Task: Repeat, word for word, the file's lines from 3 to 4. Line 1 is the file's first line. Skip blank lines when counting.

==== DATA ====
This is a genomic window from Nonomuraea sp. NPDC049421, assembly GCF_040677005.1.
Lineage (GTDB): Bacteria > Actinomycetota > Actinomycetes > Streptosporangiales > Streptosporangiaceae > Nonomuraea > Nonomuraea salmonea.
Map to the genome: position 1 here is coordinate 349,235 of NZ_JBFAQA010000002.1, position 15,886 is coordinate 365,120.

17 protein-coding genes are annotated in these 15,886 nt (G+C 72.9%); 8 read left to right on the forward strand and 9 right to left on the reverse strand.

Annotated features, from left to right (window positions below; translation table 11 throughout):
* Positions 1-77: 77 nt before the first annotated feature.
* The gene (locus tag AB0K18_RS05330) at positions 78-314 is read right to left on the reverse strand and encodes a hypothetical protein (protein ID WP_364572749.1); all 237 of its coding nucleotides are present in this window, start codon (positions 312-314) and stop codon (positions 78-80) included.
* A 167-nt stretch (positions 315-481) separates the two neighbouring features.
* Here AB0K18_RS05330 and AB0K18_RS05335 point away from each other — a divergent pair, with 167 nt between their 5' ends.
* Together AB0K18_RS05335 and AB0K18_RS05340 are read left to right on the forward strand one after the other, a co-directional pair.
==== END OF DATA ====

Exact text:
Map to the genome: position 1 here is coordinate 349,235 of NZ_JBFAQA010000002.1, position 15,886 is coordinate 365,120.

17 protein-coding genes are annotated in these 15,886 nt (G+C 72.9%); 8 read left to right on the forward strand and 9 right to left on the reverse strand.